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9 Ways a Lean Management System Propels Positive Change

Posted by Maggie Millard

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Apr 28, 2017 8:16:00 AM

Cute young girl with jet pack rocket drawing illustration.jpegI was at a neighborhood gathering the other day when I ran into an old friend who I hadn’t seen in years.  She asked me what I had been up to, so I told her a bit about my role at KaiNexus and mentioned that we have software that helps companies achieve success with business methodologies like Lean and Six Sigma.

“Oh,” she said. “I figured they just used spreadsheets and email.”

I didn’t want to hog the conversation or turn a social event into a business lecture, so I just responded that there are a lot of reasons that organizations are more successful if they use software to support improvement efforts.

I was trying to be chill then, I’m not now. You’ve come to this blog for a reason, so hopefully (unlike my friend) you are interested in the gritty details about how a Lean management system can act as a booster rocket for positive organizational change. Here are nine ways that spring to mind.


#1 – One System of Record, One Version of the Truth

A Lean management system becomes a unified platform for all improvement work. Everyone has just a single place to go to report or act on opportunities for improvement. Documents, photos, and other artifacts can be stored right along with data about improvement projects. This allows for transparency and removes barriers to information, such as disparate systems for different teams or departments.

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#2 – Anytime, Anywhere Access

It isn’t uncommon to list ideas for improvements on a spreadsheet, but if inspiration strikes and the spreadsheet isn’t readily available, the opportunity might be lost. The best Lean management platforms are hosted in the cloud, so they are available from anywhere at any time, on the mobile devices that employees love.

#3 – A Systemized Way to Talk About Improvement

One of the keys to culture is language. If you want to cultivate a Lean business culture, it is important to get everyone talking about improvement work with the same vocabulary. Using software to support Lean efforts is a good way to establish a consistent set of terms with clear meanings.

#4 – Proof of Commitment

Employees know that budgets are a window into what is valued and what has priority. You wouldn’t say that a project or new product is essential to the company’s survival and then fail to fund it. Likewise, when employees see leaders investing in something like a Lean management system, they know that executives are committed to making the approach successful and willing to spend some cash to give team members the tools to make it work.

#5 – Improvements that Cross the Finish Line Faster

One of the big drawbacks of spreadsheets as improvement management tools is that they are passive. They only get opened and worked on when someone remembers to do it. Lean management systems, on the other hand, provide alerts and notifications that keep employees and supervisors engaged and aware of upcoming tasks. It is easy for supervisors to determine when forward progress has stopped and work to remove barriers to improvement.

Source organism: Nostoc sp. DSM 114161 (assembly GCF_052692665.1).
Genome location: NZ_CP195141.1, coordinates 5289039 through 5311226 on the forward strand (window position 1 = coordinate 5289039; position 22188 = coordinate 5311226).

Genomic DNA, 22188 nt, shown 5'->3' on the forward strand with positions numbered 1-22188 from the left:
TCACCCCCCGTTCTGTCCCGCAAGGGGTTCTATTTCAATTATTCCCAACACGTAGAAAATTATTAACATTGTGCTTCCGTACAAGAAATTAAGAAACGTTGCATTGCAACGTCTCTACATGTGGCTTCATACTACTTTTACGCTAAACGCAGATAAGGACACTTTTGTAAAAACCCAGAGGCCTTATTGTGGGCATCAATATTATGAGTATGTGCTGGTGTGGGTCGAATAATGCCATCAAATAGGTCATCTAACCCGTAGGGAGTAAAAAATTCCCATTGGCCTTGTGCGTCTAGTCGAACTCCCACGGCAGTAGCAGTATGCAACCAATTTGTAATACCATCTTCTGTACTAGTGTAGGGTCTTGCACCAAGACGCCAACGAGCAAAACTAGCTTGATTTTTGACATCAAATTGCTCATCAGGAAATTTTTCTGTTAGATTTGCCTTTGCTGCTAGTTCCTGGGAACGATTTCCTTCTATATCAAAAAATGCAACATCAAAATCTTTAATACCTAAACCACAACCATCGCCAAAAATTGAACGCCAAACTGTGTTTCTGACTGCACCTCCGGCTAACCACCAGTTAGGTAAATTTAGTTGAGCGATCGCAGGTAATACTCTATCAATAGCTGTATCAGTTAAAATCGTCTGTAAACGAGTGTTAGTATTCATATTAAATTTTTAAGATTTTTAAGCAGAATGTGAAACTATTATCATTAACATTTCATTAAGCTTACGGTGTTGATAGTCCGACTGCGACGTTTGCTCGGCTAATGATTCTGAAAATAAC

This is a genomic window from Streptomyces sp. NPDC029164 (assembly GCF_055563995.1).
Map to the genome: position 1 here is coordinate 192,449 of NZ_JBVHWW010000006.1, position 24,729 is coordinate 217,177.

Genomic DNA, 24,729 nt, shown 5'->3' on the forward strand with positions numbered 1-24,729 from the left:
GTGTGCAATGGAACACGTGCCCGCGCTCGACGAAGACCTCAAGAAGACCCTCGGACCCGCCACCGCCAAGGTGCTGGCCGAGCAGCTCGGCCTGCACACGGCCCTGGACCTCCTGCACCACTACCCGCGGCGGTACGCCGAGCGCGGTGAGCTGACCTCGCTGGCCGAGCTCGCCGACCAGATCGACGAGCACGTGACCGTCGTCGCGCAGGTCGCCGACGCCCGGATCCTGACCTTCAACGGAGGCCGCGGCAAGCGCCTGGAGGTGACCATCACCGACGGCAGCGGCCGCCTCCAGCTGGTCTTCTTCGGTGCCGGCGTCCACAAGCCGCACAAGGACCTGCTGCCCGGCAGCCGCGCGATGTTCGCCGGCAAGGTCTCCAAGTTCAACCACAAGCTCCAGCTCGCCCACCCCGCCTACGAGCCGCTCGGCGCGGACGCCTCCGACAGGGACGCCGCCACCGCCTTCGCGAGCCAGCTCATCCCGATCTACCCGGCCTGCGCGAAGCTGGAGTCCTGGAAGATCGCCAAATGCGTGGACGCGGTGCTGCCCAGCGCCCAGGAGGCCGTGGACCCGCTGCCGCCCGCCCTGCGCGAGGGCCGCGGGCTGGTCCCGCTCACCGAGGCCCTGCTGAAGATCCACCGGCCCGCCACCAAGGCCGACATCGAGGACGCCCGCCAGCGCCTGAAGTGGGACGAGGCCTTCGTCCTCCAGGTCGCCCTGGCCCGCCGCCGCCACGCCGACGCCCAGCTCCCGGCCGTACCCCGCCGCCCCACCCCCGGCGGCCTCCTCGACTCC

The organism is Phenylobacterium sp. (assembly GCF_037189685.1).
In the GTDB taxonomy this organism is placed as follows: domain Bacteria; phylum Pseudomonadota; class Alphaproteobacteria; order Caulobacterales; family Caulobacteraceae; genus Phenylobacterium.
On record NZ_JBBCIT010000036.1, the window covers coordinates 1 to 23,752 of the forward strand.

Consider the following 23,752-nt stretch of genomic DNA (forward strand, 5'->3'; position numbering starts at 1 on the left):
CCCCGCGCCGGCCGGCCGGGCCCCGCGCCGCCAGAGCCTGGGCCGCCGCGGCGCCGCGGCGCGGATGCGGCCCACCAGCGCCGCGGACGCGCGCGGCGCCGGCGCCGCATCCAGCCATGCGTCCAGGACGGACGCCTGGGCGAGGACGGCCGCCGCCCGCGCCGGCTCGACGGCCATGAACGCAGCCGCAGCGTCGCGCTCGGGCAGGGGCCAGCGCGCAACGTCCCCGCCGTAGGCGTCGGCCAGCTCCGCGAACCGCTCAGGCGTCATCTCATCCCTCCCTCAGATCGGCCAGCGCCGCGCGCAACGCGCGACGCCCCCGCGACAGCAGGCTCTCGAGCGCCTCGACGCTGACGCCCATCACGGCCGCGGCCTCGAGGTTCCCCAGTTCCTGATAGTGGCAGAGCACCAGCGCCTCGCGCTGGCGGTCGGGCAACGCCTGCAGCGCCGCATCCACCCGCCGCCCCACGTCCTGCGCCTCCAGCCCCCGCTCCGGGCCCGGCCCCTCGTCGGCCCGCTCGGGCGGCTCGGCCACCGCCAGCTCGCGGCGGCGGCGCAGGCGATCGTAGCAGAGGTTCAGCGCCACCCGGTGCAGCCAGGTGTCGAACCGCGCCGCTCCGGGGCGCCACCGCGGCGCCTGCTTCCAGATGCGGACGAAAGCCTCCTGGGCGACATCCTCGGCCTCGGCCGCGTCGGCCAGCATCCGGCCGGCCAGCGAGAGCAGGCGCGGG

#6 – Access to Best Practices

Lean management solutions become a repository for all of the collective wisdom of the organization. Because all of the information is kept in one easily accessible place, today’s improvement project can begin with a search for similar work done in the past. Staff can see what has worked well and what is failed so that they can replicate effective tactics and pass along their own learnings.

#7 – Actionable Insight

Setting forth on the Lean journey is not something that most executives take lightly. It is usually an important part of the strategic plan for accelerating business momentum. Ensuring its success is a lot easier if management has a view into the health of Lean across the origination. Lean software provides exactly that, making it easy to see which teams, individuals, or departments are contributing to positive change. Leaders can recognize trends, diagnose problems and make accurate predictions about results.

#8 – Aligned Goals

Lean is often used in conjunction with strategy deployment, in which all individual and group goals are aligned with the overall objectives of the organization. When improvement work is supported by technology, it is easy to cascade goals down from the boardroom all the way to the front lines. It ensures that everyone is rowing in the same direction and that priorities are well understood.

#9 – Impact Reporting

I’ve listed this one last for no particular reason, but it might be one of the most important advantages of a Lean management system. We said before that Lean is a major commitment for any business, but unfortunately too many try to undertake it without a way to determine whether or not it has been successful in moving the needle on key business metrics. In other words, they fail to show the money. A Lean management system helps track the economic impact of waste elimination, quality improvement, risk mitigation, and so on. It gives leaders an objective way to prove that Lean is working and how much it is worth.

These days, if it is important, there is technology to manage it. That’s why companies of all sizes and types recognize the need for a Lean management system. If you decide to implement one, folks at the block party might not be impressed, but your customers, investors, and employees will be and your results will be out of this world.

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Topics: Lean, Software, Continuous Improvement Software

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